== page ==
The central transcriptional factor coordinating the cellular hypoxia response is HIF-1α, which complexes with HIF-1α and the histone deacetylase p300 to form HIF-1 complex, thereby upregulating a series of downstream target genes. We identify LncHIFCAR (long noncoding HIF-1α co-activating RNA) as a hypoxia-inducible lncRNA, and describe its oncogenic role as a critical component of this complex regulating the HIF-1 transcriptional network, which is crucial for cancer progression. LncHIFCAR is required for the HIF-1 complex assembly, and could facilitate the recruitment of HIF-1 complex to the chromatin target sites. Overexpression of LncHIFCAR alone under normoxia could induce a pseudo-hypoxia signature in a dose-dependent, HIF-1 specific manner, whereas knockdown of LncHIFCAR under hypoxic conditions impairs the hypoxia-induced HIF-1 transactivation, sphere-forming ability, metabolic shift and metastatic ability to colonize in the lung. Verified by histology, a significantly increased incidence of pulmonary metastasis was observed in the mice bearing control oral cancer cells, whereas only rare tumor foci were found in the lungs of mice carrying LncHIFCAR knockdown cells.
Notably, LncHIFCAR was greatly up-regulated in OSCC in our and others’ analyses of both western and Taiwanese populations. This enhanced LncHIFCAR signature has also further validated using miRNA/lncRNA expression profiles of patients with colon adenocarcinoma, glioblastoma breast and oral cancer from The Cancer Genome Atlas (TCGA) and Gene Expression Omnibus (GEO) databases. In addition, oral cancer patients with high LncHIFCAR expression levels had a significantly worse overall survival and recurrence-free survival rate than those with low LncHIFCAR expression. Most remarkably, multivariate analysis uncovered the clinical relevance of LncHIFCAR as an independent adverse prognostic predictor for the oral cancer progression. Given its significance in the HIF-1 signaling pathway, LncHIFCAR represents a novel and potential therapeutic target for the treatment of OSCC.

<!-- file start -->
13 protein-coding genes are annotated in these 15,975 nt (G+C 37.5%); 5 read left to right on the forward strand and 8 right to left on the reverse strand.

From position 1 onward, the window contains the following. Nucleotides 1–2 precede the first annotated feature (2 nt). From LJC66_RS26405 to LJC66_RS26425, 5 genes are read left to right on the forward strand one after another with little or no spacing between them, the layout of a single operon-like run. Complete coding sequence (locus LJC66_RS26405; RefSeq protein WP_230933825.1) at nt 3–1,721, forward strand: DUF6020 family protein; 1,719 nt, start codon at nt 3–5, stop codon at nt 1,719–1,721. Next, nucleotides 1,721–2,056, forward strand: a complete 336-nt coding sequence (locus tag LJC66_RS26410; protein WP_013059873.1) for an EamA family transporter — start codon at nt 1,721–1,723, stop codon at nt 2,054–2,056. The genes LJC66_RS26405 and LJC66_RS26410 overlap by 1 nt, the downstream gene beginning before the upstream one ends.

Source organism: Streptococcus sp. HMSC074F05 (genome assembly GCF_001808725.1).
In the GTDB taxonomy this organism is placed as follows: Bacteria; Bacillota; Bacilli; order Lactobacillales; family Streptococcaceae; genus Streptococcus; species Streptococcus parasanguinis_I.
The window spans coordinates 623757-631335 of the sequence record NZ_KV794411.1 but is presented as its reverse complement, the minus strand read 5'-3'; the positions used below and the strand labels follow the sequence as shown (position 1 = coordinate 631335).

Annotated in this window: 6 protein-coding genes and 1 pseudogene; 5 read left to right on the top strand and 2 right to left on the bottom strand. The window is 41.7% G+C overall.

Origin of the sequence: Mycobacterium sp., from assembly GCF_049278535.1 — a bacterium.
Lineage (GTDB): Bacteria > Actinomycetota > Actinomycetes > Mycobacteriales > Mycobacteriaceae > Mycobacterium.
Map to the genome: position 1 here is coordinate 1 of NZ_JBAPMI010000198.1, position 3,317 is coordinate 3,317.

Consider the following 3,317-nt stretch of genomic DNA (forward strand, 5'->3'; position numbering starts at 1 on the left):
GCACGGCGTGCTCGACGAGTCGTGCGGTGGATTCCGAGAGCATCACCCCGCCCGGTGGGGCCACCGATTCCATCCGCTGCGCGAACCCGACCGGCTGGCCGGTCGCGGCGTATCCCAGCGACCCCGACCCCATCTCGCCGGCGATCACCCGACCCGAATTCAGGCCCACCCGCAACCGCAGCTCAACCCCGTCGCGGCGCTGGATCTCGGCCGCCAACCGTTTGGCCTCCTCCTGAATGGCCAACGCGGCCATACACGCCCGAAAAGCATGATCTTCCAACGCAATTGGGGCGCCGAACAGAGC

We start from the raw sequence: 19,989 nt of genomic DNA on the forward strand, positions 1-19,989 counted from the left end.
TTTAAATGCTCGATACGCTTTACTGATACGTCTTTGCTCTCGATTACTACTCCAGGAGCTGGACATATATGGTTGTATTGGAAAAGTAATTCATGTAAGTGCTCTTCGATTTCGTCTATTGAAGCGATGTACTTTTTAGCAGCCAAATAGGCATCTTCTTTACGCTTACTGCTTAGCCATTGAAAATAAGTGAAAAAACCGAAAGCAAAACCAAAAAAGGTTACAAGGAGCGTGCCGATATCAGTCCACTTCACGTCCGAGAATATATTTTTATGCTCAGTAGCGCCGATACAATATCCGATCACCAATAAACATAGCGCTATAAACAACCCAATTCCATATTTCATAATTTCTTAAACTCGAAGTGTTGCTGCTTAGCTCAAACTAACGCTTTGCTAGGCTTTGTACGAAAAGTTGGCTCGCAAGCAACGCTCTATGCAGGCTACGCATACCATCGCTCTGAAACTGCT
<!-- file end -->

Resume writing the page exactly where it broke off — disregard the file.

One of the unmet clinical needs in managing oral cancer patients is the identification of reliable biomarkers for early detection. Currently, most of the protein biomarkers identified for oral cancer are not clinically accessible, nor do they harbor sufficient sensitivity. Using lncRNA as a biomarker has, however, been shown to hold several advantages in light of its sensitivity, specificity, stability and easy accessibility. We uncovered a remarkable value of LncHIFCAR for oral cancer prognosis with the following evidence. First, a high LncHIFCAR level strongly associates with poor survival of oral cancer patients. Second, LncHIFCAR expression strongly correlates with poorly differentiated oral cancer, which is known to display early metastasis, and a high relapse rate and predicts poor outcomes in the patients. Finally, the multivariate analysis identified high LncHIFCAR as an independent risk factor for recurrence-free patient survival. Meanwhile, for decades, HIF-1 and its downstream effectors have long been recognized as potential targets for cancer drugs due to their profound impacts on cancer progression. However, the complexity of the HIF-1 signaling network has made the design of its inhibitors very challenging. Recently, RNA-based lncRNA targeting has been increasingly considered as a promising therapeutic strategy for cancer treatment. Because of the high expression level and the roles in HIF-1 activation in oral cancer, LncHIFCAR has great potential to be developed as a specific target for therapy. The roles of LncHIFCAR in HIF-1α co-activation and the translational relevance of LncHIFCAR described by our work not only provide new insights into HIF-1 activation but also reveal a potential utility of LncHIFCAR in prognosis and therapeutic strategies for oral cancer. We are also excited about the insights these findings have brought to the mechanism of acute ischemic stroke, because hypoxic tissues are often observed in this disease.
It has been shown that circulating noncoding RNAs could serve as potential disease biomarkers with high specificity, sensitivity, and noninvasive characteristics in clinical practice. This RNA-based liquid biopsy provides a minimally invasive alternative to profile molecular signatures for early-stage cancer detection, disease progression prediction and drug response monitoring to offer personalized therapeutic options. Given that LncHIFCAR is an RNA molecule crucial for hypoxia-mediated cancer progression and could be detected in body fluid in our test, our research group is currently implementing in-depth studies in validation of the clinical relevance of circulating LncHIFCAR, as well as genetic studies in patients with advanced oral cancer, hoping that these efforts could help identify novel biomarkers and preventive strategies beneficial to the patients.